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One click of a button and the noise effectively vanished. It is now apparent that Twitter’s not mucking about with trying to promote new followers: by presenting ‘retweets’ that match the same content I’m talking about? There’s a better than average chance I’ll follow someone. The key here is, of course, these messages are anything but random. They were carefully targeted, just as that alcohol and other products were at the weekend. The problem with me, sadly, is that I won’t ever play that game if you don’t ask first. Just giving me everything and hoping I’ll click won’t work. In that regard, I will probably need to make sure I start using my own personally curated lists going forward so I can avoid all the noise. Today was a salutatory lesson in what a company will be prepared to do in order to make their product marketable.

Personally, I want nothing to do with it.

GSME #11 :: Personal Jesus

social-media-asides

I should apologise for being a couple of days late with the Guide, but as history can show this as being Monday when it is in fact Wednesday, I doubt there’s too much of a fuss to be caused anyway. Health issues have inevitably derailed my progress, but they’re also a powerful means of driving social media. If you didn’t know already, drama generates interest.

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Let’s be honest here: I’d rather not have all this fuss and bother right before one of the most important periods of my life, but the Universe does like to mess with your head at the most inopportune of moments. Therefore, my views last week were exclusively driven by the fact I’ve become my own news story, like it or not. I could choose to read these figures in an number of ways, but at this point I’d just like to think that more people than normal care about my welfare, and that’s where we’ll stop. The better news, if we look at the graph on the right, is that I’m keeping close to exceeding a 2% engagement rate.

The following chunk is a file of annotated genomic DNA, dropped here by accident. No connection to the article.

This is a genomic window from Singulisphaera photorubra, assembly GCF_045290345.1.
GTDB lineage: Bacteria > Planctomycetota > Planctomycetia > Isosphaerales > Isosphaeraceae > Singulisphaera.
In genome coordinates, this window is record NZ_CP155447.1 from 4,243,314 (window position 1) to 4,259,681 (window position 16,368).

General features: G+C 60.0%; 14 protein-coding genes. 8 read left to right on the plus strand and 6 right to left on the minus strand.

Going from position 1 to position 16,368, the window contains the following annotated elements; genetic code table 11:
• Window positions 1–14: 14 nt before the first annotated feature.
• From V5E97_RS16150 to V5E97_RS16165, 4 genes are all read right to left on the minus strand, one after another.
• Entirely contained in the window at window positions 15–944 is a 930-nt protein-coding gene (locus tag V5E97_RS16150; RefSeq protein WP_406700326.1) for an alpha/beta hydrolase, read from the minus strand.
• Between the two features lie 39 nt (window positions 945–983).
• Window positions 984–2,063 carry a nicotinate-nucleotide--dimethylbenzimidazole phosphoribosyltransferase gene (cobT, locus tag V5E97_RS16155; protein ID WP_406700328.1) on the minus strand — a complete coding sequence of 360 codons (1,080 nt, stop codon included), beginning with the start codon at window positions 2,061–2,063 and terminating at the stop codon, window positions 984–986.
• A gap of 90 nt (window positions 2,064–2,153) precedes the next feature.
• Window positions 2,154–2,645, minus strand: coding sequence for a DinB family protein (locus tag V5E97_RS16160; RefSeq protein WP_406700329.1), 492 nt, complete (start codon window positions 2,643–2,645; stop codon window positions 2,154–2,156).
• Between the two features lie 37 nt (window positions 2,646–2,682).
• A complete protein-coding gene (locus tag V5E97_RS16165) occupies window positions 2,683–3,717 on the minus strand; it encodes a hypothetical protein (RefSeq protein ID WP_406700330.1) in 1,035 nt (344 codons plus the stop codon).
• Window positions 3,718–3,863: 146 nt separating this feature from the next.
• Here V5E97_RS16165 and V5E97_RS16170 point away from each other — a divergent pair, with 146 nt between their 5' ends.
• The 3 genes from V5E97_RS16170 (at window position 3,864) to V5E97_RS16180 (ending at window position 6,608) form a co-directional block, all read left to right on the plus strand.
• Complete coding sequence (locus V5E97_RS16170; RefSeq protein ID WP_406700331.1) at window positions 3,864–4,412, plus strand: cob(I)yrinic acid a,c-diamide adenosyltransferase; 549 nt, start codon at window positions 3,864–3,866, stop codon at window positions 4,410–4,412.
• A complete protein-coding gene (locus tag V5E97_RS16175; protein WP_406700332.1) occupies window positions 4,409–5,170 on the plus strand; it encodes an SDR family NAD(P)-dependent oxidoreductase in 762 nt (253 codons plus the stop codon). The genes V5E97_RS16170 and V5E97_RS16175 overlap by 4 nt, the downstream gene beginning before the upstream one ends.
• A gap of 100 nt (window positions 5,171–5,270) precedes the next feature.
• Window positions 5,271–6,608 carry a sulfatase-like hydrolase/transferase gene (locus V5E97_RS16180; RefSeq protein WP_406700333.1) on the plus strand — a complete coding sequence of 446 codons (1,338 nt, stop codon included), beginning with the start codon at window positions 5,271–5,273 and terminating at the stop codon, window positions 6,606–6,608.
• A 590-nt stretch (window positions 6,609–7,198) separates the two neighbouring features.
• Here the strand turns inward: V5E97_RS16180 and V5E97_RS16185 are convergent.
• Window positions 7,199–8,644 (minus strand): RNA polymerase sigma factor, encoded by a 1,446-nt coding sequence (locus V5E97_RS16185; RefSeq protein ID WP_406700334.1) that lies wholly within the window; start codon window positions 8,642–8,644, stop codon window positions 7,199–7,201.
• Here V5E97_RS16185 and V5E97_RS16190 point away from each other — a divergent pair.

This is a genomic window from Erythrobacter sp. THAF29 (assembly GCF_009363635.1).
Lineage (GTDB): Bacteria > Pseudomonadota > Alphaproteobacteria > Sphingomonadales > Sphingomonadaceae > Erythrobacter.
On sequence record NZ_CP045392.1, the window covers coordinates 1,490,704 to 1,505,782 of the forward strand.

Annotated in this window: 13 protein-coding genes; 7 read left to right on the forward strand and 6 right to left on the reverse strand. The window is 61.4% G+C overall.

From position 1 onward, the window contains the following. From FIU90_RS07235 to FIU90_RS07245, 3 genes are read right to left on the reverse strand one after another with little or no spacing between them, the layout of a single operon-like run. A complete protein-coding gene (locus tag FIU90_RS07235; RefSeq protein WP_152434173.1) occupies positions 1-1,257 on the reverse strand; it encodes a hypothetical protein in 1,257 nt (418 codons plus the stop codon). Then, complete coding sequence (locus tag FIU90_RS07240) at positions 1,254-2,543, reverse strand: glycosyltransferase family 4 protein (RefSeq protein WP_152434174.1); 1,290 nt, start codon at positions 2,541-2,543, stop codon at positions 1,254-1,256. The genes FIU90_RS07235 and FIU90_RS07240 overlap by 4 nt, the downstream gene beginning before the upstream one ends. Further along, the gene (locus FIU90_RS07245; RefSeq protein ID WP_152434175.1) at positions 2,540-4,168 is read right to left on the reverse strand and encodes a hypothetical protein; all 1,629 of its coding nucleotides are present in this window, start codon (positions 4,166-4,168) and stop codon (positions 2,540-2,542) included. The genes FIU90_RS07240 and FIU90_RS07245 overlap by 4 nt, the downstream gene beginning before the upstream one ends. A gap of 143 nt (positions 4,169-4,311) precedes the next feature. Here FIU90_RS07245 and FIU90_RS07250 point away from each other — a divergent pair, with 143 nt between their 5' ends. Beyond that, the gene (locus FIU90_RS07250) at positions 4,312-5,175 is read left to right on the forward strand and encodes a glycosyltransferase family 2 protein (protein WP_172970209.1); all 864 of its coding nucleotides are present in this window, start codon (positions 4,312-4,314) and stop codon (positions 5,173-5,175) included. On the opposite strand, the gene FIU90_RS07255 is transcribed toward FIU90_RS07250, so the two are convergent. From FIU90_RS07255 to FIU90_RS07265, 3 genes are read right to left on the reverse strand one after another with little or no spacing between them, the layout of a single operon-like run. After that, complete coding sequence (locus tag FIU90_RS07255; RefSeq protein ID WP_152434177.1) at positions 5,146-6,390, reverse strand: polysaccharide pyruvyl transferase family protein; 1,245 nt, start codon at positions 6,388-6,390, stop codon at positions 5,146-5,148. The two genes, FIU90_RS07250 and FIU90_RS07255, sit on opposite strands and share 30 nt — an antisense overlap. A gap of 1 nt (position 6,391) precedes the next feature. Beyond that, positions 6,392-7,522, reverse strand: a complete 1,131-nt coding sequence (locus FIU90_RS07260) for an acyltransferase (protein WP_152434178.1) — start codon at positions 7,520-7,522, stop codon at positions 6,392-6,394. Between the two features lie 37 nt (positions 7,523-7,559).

How am doing that is part of a structured change to my Tweeting habits.

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This Tweet has a picture, from my phone, of me waiting in the Hospital to see my surgeon on Monday night. If I’d have posted it *without* the picture it would have received less interest, because what the image does is make this less about having a conversation. The image, like it or not, draws you into my story. That’s why SnapChat and Instagram are as immensely useful and compulsive as they undoubtedly are as tools for generating traffic: the brain, in most cases, reacts more favourably to visual stimulus. This means that if I post something with a GIF attached, more people will read it, as is the case with a screenshot or a photograph. Once upon a time mobile download limits might restrict this as useful, but as WiFi becomes de rigeur and mobile devices become portable newspapers and magazines as well as gaming rigs… use more pictures.

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On the flip side, one well worded, concise and honest tweet is worth an entire blog post.

Picture + personal affirmation, in this case, results in a 9.3% engagement rate, if you didn’t believe me when I said that pictures sell. On the flip side however, being overly personal can turn people off. There’s the individual on my feed for instance who’s almost permanently ragging on their ex-partner for being horrible, and although there is a continued measure of sympathy for the situation, that person does go on Mute when it all gets too much. As is the case with life, balance is everything.

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Finally, you don’t need pictures, a personal dilemma or the end of the World to engage an audience. With the right words, a bit of thought and some planning, you can use Twitter to write blog posts, by ‘threading’ a series of tweets together with an appropriate picture at the top. This method of communication is proving increasingly useful for me, and I’ll be making the most of the format going forward. This week, there’s not much else to report really, and with an operation scheduled for the 16th, it will be a little quiet around these parts on Monday anyway.

Time to go practice what we’ve learnt and be ready to start again once all this drama is over.